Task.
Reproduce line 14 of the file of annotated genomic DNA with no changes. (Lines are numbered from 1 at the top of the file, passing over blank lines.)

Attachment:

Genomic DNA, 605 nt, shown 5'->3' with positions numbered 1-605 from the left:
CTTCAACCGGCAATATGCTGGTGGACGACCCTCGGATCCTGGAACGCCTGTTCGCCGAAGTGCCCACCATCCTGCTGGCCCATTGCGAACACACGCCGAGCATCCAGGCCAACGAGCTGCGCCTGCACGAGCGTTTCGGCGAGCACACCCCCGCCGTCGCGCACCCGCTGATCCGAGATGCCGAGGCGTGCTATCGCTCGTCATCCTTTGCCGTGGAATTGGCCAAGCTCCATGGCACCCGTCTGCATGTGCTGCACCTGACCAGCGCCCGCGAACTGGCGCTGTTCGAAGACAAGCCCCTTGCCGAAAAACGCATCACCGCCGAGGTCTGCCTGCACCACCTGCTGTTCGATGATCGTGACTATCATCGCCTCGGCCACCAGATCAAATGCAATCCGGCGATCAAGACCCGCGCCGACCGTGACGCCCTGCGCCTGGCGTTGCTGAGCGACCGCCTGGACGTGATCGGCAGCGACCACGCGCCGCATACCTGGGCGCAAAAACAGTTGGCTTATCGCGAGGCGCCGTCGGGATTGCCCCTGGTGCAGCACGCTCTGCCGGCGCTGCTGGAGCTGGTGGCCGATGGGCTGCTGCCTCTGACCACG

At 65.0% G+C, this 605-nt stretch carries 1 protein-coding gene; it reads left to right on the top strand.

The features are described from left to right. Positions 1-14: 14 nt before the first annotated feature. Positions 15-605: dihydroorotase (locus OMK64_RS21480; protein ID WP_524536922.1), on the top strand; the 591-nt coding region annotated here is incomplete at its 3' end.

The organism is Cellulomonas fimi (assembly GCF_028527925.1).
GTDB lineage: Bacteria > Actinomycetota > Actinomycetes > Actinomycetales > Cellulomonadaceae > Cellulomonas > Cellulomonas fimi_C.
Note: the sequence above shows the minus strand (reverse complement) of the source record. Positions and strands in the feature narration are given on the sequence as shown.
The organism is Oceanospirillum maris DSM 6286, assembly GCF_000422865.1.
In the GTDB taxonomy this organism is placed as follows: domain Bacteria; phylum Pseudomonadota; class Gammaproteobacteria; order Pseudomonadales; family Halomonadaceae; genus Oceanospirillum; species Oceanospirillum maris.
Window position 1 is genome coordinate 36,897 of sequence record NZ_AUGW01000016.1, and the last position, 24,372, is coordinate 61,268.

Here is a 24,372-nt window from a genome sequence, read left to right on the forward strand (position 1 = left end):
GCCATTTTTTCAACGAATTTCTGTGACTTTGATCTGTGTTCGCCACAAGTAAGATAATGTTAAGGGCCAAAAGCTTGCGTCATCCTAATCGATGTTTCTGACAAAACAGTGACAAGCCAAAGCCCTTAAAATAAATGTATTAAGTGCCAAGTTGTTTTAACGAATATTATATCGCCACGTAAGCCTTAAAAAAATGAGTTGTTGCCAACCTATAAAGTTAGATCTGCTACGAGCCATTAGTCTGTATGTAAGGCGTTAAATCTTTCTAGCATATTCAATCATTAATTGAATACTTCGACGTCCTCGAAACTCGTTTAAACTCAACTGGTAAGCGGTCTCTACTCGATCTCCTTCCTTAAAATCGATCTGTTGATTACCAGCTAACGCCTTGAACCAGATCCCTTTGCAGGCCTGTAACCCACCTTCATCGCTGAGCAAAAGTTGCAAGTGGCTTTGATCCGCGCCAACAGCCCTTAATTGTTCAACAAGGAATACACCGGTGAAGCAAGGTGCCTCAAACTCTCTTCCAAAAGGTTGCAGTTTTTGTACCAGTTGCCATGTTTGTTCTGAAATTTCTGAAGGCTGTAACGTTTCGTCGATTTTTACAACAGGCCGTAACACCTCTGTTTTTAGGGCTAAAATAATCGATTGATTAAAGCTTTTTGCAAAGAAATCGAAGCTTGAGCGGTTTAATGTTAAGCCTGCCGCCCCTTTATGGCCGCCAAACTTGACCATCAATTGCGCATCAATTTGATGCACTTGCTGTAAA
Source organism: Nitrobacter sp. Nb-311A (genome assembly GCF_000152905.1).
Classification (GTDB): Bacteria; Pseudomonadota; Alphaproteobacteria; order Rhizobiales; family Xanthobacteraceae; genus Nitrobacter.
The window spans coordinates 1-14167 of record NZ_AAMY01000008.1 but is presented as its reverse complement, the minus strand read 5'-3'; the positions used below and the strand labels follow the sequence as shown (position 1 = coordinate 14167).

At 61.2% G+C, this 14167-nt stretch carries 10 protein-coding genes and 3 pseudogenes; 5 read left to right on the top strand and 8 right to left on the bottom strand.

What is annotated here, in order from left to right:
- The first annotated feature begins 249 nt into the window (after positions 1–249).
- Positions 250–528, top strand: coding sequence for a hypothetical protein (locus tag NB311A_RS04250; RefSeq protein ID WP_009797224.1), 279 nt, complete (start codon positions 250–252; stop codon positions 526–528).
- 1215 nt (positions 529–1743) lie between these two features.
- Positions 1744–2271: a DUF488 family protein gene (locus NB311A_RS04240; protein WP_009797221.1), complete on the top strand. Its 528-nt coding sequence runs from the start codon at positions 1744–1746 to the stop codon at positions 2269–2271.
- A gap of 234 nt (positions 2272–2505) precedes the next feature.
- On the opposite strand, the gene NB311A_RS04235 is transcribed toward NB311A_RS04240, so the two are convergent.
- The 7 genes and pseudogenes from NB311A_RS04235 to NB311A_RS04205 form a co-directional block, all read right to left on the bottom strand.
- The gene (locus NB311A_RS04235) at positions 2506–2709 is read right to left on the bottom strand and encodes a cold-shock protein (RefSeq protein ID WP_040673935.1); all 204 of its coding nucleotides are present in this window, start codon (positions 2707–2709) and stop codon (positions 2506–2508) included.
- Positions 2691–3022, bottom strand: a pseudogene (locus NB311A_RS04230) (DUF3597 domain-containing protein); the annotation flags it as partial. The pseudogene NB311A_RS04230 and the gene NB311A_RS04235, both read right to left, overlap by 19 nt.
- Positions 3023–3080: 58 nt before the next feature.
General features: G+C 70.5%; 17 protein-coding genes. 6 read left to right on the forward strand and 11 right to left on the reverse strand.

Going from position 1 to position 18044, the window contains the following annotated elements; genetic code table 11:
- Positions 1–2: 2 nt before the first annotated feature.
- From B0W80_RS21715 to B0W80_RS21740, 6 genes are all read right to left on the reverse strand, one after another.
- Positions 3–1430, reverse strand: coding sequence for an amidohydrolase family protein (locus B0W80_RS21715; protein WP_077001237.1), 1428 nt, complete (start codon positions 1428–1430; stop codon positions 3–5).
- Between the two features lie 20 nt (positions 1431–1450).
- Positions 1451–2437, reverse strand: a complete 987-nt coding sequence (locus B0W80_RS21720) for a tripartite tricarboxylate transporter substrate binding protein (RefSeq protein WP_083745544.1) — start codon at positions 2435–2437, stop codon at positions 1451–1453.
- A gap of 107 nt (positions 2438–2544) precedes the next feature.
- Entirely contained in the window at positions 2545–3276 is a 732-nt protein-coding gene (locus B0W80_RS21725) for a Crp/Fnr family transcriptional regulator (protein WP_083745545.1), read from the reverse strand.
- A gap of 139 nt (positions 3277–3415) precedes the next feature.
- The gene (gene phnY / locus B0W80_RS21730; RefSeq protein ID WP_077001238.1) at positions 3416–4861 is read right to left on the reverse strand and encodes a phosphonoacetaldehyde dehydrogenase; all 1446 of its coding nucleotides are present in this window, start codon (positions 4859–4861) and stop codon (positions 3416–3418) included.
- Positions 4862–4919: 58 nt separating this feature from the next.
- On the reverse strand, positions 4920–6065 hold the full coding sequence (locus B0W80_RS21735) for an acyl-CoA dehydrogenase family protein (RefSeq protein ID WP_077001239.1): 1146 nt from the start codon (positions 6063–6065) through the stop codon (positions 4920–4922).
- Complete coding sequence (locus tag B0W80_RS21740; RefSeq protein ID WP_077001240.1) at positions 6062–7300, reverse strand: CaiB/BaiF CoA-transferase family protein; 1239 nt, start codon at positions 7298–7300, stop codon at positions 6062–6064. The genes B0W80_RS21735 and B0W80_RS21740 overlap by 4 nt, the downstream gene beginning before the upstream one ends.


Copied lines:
Classification (GTDB): Bacteria; Pseudomonadota; Alphaproteobacteria; order Rhizobiales; family Xanthobacteraceae; genus Nitrobacter.